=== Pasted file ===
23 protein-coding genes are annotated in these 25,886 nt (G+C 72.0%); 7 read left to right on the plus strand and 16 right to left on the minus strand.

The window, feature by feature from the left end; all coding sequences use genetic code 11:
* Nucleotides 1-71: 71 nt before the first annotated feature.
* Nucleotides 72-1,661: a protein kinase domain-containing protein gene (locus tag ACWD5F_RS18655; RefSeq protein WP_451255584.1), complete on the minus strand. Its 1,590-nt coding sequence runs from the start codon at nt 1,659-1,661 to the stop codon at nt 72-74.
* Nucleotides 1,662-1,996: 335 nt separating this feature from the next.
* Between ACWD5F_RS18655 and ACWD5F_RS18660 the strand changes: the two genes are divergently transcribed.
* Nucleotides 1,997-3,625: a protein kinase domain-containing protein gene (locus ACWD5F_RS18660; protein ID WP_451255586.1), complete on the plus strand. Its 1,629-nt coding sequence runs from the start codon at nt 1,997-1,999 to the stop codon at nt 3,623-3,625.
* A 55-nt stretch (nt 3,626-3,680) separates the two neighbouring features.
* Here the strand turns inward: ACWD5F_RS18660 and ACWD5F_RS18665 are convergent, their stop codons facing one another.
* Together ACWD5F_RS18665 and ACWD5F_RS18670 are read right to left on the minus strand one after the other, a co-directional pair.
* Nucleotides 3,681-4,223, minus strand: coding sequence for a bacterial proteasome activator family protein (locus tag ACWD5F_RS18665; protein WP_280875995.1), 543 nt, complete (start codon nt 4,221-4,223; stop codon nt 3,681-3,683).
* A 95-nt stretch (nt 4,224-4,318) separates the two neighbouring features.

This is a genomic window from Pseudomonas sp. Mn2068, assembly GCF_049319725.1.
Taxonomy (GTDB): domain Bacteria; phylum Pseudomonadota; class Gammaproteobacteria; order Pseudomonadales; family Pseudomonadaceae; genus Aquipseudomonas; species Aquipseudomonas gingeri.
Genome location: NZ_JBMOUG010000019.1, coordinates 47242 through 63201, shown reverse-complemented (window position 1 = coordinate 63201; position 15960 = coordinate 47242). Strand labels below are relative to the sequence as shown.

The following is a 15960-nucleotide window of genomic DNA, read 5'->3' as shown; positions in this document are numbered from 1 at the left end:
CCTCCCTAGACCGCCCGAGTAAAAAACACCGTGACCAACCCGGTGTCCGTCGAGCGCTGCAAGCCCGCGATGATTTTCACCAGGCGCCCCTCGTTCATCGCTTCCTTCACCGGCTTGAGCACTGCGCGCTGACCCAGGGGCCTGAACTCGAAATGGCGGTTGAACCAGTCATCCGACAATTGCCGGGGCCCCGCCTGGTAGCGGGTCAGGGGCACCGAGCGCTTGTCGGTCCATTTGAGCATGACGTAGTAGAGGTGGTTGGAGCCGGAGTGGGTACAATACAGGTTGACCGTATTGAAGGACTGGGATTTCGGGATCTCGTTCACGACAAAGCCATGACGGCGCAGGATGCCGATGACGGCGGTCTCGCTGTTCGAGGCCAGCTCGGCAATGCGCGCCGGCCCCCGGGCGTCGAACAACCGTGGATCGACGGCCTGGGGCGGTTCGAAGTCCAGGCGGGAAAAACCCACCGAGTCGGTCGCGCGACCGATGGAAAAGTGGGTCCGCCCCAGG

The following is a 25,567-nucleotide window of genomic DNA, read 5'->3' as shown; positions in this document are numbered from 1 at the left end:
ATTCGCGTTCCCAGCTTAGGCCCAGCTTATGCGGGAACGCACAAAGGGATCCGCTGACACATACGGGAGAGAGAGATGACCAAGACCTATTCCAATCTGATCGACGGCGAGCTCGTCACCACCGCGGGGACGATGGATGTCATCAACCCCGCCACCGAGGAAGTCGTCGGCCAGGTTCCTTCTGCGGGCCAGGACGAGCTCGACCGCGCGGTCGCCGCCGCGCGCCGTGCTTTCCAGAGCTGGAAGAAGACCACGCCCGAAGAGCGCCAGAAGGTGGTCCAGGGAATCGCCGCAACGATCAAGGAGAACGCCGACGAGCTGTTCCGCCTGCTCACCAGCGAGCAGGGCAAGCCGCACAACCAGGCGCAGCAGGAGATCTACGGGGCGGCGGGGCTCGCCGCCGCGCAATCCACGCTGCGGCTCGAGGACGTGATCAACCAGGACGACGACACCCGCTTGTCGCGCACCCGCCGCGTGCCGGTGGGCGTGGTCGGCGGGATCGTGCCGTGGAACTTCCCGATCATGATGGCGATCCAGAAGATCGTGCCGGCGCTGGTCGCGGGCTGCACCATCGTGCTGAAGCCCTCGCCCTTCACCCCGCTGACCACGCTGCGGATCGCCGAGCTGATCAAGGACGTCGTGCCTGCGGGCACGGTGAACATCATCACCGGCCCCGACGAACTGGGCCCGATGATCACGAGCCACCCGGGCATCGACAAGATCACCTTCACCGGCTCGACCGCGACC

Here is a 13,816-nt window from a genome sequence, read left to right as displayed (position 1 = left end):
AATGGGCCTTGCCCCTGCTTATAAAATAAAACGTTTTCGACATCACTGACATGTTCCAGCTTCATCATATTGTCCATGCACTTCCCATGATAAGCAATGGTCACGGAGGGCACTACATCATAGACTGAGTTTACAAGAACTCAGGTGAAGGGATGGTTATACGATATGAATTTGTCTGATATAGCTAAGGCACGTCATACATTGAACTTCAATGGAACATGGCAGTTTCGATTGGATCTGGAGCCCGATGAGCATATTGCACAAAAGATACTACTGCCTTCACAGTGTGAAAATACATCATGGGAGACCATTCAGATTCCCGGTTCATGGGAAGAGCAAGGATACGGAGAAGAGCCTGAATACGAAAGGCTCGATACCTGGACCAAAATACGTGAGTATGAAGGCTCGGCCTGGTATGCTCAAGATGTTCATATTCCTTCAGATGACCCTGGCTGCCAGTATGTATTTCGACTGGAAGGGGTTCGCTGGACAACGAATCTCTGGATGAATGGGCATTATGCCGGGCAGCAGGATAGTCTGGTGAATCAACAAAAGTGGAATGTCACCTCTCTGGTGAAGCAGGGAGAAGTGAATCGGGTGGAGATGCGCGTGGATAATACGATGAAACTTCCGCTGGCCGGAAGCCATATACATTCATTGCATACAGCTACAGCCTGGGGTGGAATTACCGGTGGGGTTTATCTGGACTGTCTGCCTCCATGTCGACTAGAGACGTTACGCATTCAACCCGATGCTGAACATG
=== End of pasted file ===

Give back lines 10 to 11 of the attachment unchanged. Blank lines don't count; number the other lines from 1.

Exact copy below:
* Together ACWD5F_RS18665 and ACWD5F_RS18670 are read right to left on the minus strand one after the other, a co-directional pair.
* Nucleotides 3,681-4,223, minus strand: coding sequence for a bacterial proteasome activator family protein (locus tag ACWD5F_RS18665; protein WP_280875995.1), 543 nt, complete (start codon nt 4,221-4,223; stop codon nt 3,681-3,683).